I haven’t been following the FISA legislation as closely as others, but it seems to me the whole issue is a damn mess that doesn’t make either party look good.
The Republicans clearly are not interested in actually protecting us from terrorism. Their sole objective is to spin FISA as an issue to bash Democrats. The Carpetbagger explains that Republicans offered silly, redundant amendments as means to insinuate that the Dems aren’t serious about preventing al Qaeda from attacking the U.S.
Got it? The Republicans are less interested in protecting Americans from terrorism than they are in accusing Democrats of not being serious about protecting Americans from terrorism.
Rep. Eric Cantor (R-Va.), a member of the Republican leadership, introduced an amendment to â€œclarifyâ€ that nothing in the bill â€œshall be construed to prohibit the intelligence community from conducting surveillance needed to prevent Osama Bin Laden, Al Qaeda, or any other foreign terrorist organizationâ€¦from attacking the United States or any United States person.â€ The amendment lacked any and all substance â€” for the purposes of legislation, Cantorâ€™s measure was a childish little game.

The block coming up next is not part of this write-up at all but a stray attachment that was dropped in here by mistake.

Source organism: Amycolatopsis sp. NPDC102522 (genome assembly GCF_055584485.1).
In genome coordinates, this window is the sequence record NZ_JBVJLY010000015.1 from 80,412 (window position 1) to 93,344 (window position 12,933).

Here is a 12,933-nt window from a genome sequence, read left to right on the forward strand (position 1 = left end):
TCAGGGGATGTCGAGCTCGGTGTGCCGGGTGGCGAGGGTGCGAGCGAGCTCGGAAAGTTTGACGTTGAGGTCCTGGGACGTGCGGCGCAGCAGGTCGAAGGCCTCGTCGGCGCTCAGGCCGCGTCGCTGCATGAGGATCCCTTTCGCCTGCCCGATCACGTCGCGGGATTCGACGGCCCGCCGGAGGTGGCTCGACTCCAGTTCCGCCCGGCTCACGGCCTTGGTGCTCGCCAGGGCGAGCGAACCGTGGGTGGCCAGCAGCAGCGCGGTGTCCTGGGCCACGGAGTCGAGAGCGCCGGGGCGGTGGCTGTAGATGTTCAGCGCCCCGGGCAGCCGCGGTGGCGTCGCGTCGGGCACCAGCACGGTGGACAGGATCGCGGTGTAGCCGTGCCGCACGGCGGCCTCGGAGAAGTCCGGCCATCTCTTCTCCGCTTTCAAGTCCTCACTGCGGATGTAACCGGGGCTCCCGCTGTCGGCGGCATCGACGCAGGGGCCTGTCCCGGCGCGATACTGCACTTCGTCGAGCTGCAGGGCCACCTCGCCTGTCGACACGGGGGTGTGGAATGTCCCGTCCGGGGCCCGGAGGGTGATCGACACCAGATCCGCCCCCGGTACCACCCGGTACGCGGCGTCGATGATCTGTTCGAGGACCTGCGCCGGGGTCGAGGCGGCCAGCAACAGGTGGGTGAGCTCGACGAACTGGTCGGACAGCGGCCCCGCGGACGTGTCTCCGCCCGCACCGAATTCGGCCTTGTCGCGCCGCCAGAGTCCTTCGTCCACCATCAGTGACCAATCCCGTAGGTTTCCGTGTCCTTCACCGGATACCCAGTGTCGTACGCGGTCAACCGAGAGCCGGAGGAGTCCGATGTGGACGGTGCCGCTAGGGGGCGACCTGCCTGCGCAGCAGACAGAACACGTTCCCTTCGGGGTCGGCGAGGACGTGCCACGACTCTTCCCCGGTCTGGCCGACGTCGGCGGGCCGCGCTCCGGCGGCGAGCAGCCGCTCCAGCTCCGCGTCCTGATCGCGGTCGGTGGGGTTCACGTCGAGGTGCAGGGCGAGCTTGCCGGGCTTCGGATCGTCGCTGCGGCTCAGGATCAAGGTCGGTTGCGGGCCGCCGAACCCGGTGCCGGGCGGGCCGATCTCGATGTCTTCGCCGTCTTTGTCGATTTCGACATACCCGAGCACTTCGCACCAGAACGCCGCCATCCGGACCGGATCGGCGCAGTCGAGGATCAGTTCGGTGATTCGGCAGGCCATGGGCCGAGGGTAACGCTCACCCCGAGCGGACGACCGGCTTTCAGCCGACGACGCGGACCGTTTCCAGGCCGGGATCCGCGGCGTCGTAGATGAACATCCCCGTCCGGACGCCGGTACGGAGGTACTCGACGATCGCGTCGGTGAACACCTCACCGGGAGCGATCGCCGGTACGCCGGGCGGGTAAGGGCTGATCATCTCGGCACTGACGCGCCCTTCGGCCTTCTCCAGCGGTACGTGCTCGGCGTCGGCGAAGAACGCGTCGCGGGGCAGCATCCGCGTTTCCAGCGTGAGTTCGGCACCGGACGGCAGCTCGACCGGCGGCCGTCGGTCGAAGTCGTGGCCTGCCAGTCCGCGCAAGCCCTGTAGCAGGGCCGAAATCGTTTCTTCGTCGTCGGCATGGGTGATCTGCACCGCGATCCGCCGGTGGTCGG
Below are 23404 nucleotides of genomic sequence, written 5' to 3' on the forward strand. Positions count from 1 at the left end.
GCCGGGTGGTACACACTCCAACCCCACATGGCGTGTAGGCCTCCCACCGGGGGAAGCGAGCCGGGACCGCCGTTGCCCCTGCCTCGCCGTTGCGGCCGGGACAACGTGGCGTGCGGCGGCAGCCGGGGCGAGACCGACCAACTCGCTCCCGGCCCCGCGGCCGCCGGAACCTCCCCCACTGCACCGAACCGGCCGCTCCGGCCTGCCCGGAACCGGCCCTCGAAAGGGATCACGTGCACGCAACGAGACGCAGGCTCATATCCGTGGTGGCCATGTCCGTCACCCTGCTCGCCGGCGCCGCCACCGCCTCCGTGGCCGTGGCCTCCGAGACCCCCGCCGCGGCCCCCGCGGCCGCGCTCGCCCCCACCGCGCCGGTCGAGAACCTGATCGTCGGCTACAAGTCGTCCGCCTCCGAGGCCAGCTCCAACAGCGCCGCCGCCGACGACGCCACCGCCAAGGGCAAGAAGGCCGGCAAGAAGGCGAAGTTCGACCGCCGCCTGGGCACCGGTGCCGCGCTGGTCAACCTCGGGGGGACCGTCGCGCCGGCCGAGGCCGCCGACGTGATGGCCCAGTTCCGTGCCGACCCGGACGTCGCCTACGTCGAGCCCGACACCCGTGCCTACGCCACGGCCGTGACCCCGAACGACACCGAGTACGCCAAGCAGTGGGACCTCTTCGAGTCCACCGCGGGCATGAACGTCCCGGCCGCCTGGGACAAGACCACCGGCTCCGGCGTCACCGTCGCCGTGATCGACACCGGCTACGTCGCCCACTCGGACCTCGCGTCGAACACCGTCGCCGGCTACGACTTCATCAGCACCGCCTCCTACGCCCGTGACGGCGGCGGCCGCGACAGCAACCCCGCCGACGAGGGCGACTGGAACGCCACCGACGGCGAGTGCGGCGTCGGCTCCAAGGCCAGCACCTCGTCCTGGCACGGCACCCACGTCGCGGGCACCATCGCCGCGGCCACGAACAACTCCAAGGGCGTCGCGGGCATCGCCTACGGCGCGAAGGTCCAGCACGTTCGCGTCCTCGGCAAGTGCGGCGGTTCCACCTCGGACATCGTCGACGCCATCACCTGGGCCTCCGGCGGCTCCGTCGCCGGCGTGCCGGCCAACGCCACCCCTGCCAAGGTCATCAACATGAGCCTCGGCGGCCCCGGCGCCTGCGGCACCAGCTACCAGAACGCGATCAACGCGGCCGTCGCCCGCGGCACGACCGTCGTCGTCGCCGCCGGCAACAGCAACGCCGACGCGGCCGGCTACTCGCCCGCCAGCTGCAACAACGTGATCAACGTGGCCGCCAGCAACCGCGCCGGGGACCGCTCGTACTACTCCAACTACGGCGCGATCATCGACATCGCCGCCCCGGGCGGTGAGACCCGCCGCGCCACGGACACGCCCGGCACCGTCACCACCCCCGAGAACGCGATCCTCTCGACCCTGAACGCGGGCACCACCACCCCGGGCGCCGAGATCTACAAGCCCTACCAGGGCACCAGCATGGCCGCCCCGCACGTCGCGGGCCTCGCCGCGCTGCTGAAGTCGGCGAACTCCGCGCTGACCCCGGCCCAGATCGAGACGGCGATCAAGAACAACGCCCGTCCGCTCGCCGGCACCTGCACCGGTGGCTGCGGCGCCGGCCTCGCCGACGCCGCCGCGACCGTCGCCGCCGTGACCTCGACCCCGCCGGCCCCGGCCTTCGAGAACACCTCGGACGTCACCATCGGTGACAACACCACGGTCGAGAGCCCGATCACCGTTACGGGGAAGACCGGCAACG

But it was a painful reminder that legislating like a child can sometimes be successful.
Cantorâ€™s shallow amendment was ridiculous for a couple of reasons. First, it was obviously intended to scuttle the legislation. Lawmakers didnâ€™t want to be in a position of voting for an amendment, no matter how ridiculous, that might be construed as â€œweakâ€ on terrorism. But if the amendment passed, procedurally, it would sent the entire bill back to committee and delay the process considerably.
Second, Cantorâ€™s little game was redundant â€” the legislation already included grown-up language that achieved the same goal.
[I]t turns out that the FISA legislation may already accomplish what Cantor said he wanted to accomplish with his amendment â€” that is, it has provisions in it that allow the intelligence community to do whatever surveillance they need in the event of an imminent terror attack.
Hereâ€™s what Dem Rep. Jerrold Nadler had to say in his recent statement announcing his backing of the bill: â€œIt also includes emergency provisions, including the ability to get a warrant after the fact, to ensure that the government will never have to stop listening to a suspected terrorist plotting an attack.â€ [â€¦]